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Tuesday
December 12, 1994
"If you want to do something for yourself—play with your kids, visit with your agent—you do it today"
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December 12, 1994

Tuesday

"If you want to do something for yourself—play with your kids, visit with your agent—you do it today"

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Today is the weekend.

Some players will head for Valley Ranch to work out or to be treated for injuries, but for healthy players nothing is mandatory. If you want to do something for yourself—pay bills, play with your kids, visit with your agent, chop wood—you do it today.

On alternate Tuesdays during the season, middle linebacker Robert Jones gets his hair cut at Mitchell's Barber and Beauty Shop on Belt Line in Irving. Today is a haircut Tuesday. If his wife would allow it, Jones would get clipped no more than once a month. But as he puts it, "She doesn't like it when I'm all woofy."

This season Jones is calling the signals for the NFL's No. 1 defense, and he is leading the Cowboys in tackles. His performance is an in-your-face to former Dallas coach Jimmy Johnson, who benched Jones three games into the 1993 season even though Jones had been named the UPI Defensive Rookie of the Year in '92. "With Jimmy, if you made a mistake, he would never forget it," says Jones. "Switzer lets you play and accepts mistakes as part of the game." Indeed, the change in Jones's demeanor under Switzer is so great that Jones's wife, Maneesha, states with amazement, "Robert actually seems alive."

Quiet and conservative, Robert would rather spend time with Maneesha and 20-month-old son Cayleb than hang with the 'Boys. But Robert is superstitious to the point of nuttiness, and that includes this hair business. "When the season started, I looked in the Bible and saw that Nimrod was the best athlete, but I couldn't figure out why," he says. "So then I read about Samson and decided that was me. Before the first game of the year, against Pittsburgh, I decided not to cut my hair, and I wound up getting a game ball."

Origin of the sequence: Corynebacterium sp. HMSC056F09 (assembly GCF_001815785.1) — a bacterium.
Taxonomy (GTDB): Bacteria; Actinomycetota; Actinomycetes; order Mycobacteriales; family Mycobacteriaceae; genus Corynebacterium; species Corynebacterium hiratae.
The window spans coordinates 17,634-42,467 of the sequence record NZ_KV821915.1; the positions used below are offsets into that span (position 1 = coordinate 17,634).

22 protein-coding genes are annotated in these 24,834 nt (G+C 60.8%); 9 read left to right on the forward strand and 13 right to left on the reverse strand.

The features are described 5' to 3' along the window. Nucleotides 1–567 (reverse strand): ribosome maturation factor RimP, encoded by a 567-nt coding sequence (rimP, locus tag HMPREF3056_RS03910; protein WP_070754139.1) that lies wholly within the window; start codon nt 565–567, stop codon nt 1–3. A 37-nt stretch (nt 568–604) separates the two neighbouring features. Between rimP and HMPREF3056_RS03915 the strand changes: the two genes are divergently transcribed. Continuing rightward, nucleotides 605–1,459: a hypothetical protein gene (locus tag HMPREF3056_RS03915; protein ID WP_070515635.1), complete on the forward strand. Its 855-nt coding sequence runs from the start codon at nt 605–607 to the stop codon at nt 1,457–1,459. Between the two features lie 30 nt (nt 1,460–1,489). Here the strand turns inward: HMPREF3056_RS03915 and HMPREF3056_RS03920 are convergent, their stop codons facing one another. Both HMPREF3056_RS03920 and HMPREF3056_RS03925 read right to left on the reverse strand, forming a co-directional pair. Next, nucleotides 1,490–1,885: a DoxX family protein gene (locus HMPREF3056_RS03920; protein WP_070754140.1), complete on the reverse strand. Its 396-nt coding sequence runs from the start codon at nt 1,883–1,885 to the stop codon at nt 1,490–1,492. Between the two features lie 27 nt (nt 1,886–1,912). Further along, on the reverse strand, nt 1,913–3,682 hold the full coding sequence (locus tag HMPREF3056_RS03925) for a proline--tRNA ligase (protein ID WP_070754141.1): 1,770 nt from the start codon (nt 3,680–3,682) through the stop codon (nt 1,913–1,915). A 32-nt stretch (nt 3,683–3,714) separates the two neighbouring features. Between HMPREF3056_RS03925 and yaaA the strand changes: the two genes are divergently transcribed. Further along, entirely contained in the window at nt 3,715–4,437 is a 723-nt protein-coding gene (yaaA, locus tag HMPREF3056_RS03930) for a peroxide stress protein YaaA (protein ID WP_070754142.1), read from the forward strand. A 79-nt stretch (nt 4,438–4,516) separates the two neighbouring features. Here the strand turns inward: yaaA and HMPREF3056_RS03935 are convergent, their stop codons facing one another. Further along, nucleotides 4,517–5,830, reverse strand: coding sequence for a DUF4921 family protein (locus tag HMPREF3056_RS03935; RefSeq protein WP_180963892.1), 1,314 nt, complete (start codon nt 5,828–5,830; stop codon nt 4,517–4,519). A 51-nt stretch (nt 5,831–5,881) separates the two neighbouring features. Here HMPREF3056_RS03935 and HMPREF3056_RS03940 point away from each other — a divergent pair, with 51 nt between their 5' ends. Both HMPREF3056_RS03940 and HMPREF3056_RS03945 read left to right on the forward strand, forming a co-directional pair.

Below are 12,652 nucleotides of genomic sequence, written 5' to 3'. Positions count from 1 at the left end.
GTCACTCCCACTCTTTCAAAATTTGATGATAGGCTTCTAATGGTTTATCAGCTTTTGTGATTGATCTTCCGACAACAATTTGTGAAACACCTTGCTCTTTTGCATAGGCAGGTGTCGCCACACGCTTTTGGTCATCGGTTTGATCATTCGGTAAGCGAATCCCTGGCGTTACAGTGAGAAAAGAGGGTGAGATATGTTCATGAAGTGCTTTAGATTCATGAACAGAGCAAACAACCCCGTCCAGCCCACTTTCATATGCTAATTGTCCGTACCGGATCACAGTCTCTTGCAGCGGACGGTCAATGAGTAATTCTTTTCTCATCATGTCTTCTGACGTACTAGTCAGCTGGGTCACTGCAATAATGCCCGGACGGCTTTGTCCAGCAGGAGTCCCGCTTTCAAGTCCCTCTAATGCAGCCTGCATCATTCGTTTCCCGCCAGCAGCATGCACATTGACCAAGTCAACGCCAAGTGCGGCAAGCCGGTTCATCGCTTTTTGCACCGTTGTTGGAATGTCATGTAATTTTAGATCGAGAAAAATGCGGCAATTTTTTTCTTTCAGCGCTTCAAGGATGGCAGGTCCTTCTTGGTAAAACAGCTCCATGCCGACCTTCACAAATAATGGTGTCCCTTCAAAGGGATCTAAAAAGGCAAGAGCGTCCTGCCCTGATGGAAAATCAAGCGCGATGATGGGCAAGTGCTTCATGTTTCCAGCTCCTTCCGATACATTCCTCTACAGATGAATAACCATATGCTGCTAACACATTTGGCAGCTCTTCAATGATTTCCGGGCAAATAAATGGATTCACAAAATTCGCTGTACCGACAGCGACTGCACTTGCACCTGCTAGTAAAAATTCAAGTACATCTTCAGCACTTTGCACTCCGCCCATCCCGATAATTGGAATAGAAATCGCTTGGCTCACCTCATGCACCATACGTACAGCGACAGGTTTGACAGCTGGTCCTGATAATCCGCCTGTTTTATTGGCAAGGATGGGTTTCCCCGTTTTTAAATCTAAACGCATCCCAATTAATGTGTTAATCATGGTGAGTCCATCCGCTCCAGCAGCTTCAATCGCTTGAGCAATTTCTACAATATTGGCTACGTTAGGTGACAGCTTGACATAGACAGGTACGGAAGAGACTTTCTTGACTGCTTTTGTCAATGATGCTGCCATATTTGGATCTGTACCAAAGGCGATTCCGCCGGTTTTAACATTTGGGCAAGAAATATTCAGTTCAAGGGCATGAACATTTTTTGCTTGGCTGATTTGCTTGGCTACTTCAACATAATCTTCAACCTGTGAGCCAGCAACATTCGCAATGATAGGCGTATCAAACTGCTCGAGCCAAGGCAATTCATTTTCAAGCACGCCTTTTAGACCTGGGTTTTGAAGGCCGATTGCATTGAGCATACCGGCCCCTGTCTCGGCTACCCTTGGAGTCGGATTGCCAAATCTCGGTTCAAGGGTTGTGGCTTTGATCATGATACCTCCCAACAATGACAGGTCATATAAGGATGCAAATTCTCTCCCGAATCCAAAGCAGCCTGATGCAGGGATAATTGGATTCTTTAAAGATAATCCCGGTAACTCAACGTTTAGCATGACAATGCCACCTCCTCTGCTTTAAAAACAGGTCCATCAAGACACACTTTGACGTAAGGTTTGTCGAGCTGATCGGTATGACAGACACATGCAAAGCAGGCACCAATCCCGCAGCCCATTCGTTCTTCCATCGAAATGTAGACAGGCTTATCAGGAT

Jones goes on to explain that he cut his hair before the next game, against the Houston Oilers, and had only four tackles. He remained untrimmed the following week, when Dallas played the Detroit Lions, and he got 12 tackles. The pattern held for the next two games as well: haircut, average game; no haircut, superb game. As the Oct. 16 game against the Philadelphia Eagles approached, Jones felt he needed even more hair than usual. "That was an extra-big game," he says, "so I let my hair go for an extra week, and I had the best game of my life."

After the Eagles scored midway through the fourth quarter to trail 24-13, Jones stopped Randall Cunningham just as the Eagle quarterback was about to cross the goal line for a two-point conversion. Later Jones hammered running back Charlie Garner for no gain at the Dallas one and, on the next play, for a loss of six. As defensive coordinator Butch Davis puts it, "That was the game where everyone on this team looked at Robert and said, 'He's our guy. This is his defense.' "

Obviously the hair thing is not something to mess with. Nor are the other little things that Jones believes affect his play each Sunday. For instance, during the week he will eat his lunch only with the equipment managers in the equipment cage, away from all teammates. When watching films of the special teams, he has to sit by the window. But in meetings of the defense he must sit next to the projector. On the team bus he needs to be in the aisle seat, left side, fourth row.

But this hair thing is especially weird. He looks O.K., neat and trimmed. Dangerous. But with Philly coming up again this Sunday, maybe this was not a good idea.

At midafternoon the locker room and the surrounding areas are empty of people, except for assistant trainer Jim Maurer and quarterback Troy Aikman, who does not look happy. He was bent backward in the win over the Washington Redskins on Nov. 20, and his left knee was nearly pulled apart. Now he shows Maurer where it hurts. "It's stiff in the back and sore on the left side," he says. Maurer assures him that the joint is responding properly to therapy. Aikman says he's feeling " about 50 percent" and adds, "There's no way I'm going to play Sunday."

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